Interviewer: You don’t clear your orbit of other Kuiper Belt Objects, and those planets do have clear orbits.

Pluto: Only because they were born in an advantaged location. Put them out here in the Kuiper Belt, and they wouldn’t clear anything.

Interviewer: Many astronomers consider you most like Triton, a moon of Neptune. Why should you be given the coveted title of planet, yet the larger Triton just be a moon?

Pluto: Again with this size issue. We keep coming back to that. Look, I know Triton, and once upon a time, he was a planet just like me, with his own orbit—until Neptune lured him in with all this rhetoric about how popular he’d be if he were associated with a giant planet. Unfortunately, Triton bought into this propaganda, against my advice by the way. And you know what? It’s all going to end in tragedy. His orbit around Neptune is unstable. One day, he’s going to crash into his big blue idol and completely self-destruct. Of course, Neptune never told him that in advance. All because Triton chose to give up his individuality and worship one of the so-called Big Guys. I, on the other hand, will still be here when he’s long gone.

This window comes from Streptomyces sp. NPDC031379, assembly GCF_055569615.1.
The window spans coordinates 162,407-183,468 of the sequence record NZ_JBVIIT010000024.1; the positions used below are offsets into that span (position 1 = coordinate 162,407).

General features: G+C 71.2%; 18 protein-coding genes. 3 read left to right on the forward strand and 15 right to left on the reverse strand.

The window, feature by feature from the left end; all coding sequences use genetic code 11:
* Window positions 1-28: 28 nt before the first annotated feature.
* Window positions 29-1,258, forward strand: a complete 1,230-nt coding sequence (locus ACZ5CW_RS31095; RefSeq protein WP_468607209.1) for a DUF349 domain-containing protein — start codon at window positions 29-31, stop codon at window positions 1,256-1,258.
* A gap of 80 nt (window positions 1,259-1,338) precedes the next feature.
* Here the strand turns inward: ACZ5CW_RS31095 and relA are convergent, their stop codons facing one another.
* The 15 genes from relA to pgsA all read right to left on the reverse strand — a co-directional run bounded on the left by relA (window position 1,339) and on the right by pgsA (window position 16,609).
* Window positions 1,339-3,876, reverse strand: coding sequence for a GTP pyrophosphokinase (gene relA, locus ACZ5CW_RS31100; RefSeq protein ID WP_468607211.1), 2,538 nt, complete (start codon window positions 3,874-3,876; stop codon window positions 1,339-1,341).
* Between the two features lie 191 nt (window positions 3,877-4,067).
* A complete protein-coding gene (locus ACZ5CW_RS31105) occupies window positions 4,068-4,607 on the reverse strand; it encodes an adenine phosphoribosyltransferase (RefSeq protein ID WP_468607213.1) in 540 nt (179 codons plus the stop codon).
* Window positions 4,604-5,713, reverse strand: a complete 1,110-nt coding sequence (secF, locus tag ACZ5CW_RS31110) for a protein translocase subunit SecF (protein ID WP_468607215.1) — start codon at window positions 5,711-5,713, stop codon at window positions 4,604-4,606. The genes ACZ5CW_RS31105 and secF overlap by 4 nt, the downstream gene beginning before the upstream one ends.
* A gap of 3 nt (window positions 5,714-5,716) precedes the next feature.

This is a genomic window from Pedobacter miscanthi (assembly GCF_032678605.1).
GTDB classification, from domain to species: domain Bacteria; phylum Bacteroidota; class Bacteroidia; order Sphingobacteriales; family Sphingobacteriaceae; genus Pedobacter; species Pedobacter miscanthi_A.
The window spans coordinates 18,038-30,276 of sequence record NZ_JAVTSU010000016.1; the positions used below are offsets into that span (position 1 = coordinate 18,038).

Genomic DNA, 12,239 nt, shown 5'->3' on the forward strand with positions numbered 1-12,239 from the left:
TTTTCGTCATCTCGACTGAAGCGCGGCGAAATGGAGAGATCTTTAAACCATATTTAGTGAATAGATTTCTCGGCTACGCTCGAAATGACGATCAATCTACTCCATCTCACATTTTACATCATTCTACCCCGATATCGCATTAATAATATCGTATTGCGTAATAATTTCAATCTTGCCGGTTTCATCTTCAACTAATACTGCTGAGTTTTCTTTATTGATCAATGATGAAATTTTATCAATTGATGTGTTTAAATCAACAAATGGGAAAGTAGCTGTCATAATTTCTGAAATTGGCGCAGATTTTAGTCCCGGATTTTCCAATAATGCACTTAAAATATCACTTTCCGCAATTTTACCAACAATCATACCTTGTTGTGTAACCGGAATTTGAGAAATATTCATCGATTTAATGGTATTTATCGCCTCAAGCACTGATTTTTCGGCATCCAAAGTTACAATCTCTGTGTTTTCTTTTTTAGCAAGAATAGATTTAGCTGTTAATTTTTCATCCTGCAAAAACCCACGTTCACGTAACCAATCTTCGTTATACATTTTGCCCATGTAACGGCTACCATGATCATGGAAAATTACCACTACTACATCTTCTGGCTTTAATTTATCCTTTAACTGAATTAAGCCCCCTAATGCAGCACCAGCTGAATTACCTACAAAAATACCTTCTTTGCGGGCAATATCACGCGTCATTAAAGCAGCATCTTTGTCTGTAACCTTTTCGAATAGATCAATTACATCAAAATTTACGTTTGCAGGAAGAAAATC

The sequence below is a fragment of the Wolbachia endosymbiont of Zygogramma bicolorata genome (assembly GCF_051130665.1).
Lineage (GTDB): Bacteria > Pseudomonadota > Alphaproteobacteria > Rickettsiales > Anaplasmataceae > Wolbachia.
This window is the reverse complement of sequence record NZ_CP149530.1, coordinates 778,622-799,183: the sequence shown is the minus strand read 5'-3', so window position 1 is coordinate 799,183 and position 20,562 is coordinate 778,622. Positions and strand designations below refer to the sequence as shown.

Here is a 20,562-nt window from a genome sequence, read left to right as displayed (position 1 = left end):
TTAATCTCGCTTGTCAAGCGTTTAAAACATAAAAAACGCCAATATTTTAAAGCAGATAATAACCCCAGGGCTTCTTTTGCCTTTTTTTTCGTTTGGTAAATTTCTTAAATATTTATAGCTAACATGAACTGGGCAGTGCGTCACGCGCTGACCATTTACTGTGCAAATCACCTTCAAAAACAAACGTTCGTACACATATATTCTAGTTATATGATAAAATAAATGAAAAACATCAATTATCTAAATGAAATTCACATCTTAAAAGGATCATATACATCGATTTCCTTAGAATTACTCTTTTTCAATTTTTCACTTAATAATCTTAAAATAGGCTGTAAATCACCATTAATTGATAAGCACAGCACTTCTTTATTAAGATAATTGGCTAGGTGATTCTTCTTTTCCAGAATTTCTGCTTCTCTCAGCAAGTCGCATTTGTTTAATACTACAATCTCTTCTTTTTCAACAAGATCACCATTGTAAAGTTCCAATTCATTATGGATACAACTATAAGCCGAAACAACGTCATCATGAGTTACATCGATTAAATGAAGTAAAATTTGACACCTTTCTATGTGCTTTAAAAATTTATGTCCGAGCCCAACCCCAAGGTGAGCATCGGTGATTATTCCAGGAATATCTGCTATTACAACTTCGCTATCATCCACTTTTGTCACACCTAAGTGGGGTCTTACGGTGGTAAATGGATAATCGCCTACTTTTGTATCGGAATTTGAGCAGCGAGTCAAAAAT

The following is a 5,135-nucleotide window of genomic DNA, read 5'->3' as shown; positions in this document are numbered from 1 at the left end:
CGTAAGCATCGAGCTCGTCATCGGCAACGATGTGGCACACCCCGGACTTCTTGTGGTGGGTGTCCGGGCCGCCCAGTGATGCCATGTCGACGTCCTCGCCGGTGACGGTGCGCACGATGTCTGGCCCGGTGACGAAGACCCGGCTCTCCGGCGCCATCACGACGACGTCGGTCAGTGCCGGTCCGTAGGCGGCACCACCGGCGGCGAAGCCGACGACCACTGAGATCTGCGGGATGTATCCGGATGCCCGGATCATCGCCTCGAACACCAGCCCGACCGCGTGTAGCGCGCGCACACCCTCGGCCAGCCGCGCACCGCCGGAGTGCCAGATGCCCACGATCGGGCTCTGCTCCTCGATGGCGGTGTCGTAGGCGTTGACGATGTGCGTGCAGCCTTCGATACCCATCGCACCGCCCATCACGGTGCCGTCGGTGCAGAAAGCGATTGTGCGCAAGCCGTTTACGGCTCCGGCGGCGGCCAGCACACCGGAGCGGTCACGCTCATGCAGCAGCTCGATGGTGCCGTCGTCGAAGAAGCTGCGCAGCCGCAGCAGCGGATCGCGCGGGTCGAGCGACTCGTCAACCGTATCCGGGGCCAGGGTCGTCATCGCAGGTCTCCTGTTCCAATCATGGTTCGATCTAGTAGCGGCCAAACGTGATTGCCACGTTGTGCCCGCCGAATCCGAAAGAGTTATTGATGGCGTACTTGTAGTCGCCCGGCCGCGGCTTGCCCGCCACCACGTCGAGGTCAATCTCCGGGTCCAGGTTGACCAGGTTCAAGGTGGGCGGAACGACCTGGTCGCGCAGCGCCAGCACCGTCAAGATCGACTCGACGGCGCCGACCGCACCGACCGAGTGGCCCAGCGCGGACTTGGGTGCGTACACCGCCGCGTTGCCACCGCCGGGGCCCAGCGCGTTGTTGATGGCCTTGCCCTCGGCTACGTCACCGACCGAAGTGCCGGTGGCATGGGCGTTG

Interviewer: So you really believe you’re as important to the solar system as giants like Jupiter and Saturn?

Pluto: Yes I do. And I’ll tell you something else they don’t want you to know. Those two, especially Jupiter, really wanted to be suns, but they just couldn’t do it. Hell, Jupiter tried and tried but couldn’t even fuse deuterium, much less hydrogen. These guys are wanna bes. That’s why they’ve got their own little solar systems going. And Uranus and Neptune just copied them. They’ve collected all those moons because they want to act like suns, but deep down, they know they’re not. And so they’re compensating. It’s the same thing with the rings. Saturn started the whole thing as one big show of ostentation. Then the other three gas giants copied him. Oh, they love to brag about how objects all over the solar system would kill just to be a tiny moonlet in their rings. So egotistic, so self-important. And they don’t even have surfaces. You can’t stand on them or land a rover on them, but you can do both of those with me.